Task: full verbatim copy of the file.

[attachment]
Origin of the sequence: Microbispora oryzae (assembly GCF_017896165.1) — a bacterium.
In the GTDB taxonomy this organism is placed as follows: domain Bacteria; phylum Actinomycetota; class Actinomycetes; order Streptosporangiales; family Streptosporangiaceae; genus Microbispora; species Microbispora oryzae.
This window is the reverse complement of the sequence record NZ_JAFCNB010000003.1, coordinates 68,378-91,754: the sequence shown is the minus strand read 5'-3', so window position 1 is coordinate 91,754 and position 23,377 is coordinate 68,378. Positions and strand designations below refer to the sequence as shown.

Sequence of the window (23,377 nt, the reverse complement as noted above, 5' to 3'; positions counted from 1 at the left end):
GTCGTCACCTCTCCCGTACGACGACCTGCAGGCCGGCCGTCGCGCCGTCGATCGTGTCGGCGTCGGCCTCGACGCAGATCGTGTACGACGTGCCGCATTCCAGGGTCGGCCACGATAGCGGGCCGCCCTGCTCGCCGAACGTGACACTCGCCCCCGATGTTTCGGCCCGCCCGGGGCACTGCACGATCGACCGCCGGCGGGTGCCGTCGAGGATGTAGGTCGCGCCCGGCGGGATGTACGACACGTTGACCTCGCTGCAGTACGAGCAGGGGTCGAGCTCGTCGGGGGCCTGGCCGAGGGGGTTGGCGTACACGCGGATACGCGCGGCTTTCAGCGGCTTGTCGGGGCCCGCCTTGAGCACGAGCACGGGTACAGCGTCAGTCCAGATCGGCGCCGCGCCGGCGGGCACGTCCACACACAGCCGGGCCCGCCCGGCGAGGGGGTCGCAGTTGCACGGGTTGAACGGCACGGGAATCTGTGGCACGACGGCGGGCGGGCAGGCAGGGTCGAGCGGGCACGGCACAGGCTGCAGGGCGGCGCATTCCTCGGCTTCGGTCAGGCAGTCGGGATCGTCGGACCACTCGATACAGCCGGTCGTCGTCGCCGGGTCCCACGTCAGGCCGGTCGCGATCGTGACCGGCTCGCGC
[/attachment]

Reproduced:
Origin of the sequence: Microbispora oryzae (assembly GCF_017896165.1) — a bacterium.
In the GTDB taxonomy this organism is placed as follows: domain Bacteria; phylum Actinomycetota; class Actinomycetes; order Streptosporangiales; family Streptosporangiaceae; genus Microbispora; species Microbispora oryzae.
This window is the reverse complement of the sequence record NZ_JAFCNB010000003.1, coordinates 68,378-91,754: the sequence shown is the minus strand read 5'-3', so window position 1 is coordinate 91,754 and position 23,377 is coordinate 68,378. Positions and strand designations below refer to the sequence as shown.

Sequence of the window (23,377 nt, the reverse complement as noted above, 5' to 3'; positions counted from 1 at the left end):
GTCGTCACCTCTCCCGTACGACGACCTGCAGGCCGGCCGTCGCGCCGTCGATCGTGTCGGCGTCGGCCTCGACGCAGATCGTGTACGACGTGCCGCATTCCAGGGTCGGCCACGATAGCGGGCCGCCCTGCTCGCCGAACGTGACACTCGCCCCCGATGTTTCGGCCCGCCCGGGGCACTGCACGATCGACCGCCGGCGGGTGCCGTCGAGGATGTAGGTCGCGCCCGGCGGGATGTACGACACGTTGACCTCGCTGCAGTACGAGCAGGGGTCGAGCTCGTCGGGGGCCTGGCCGAGGGGGTTGGCGTACACGCGGATACGCGCGGCTTTCAGCGGCTTGTCGGGGCCCGCCTTGAGCACGAGCACGGGTACAGCGTCAGTCCAGATCGGCGCCGCGCCGGCGGGCACGTCCACACACAGCCGGGCCCGCCCGGCGAGGGGGTCGCAGTTGCACGGGTTGAACGGCACGGGAATCTGTGGCACGACGGCGGGCGGGCAGGCAGGGTCGAGCGGGCACGGCACAGGCTGCAGGGCGGCGCATTCCTCGGCTTCGGTCAGGCAGTCGGGATCGTCGGACCACTCGATACAGCCGGTCGTCGTCGCCGGGTCCCACGTCAGGCCGGTCGCGATCGTGACCGGCTCGCGC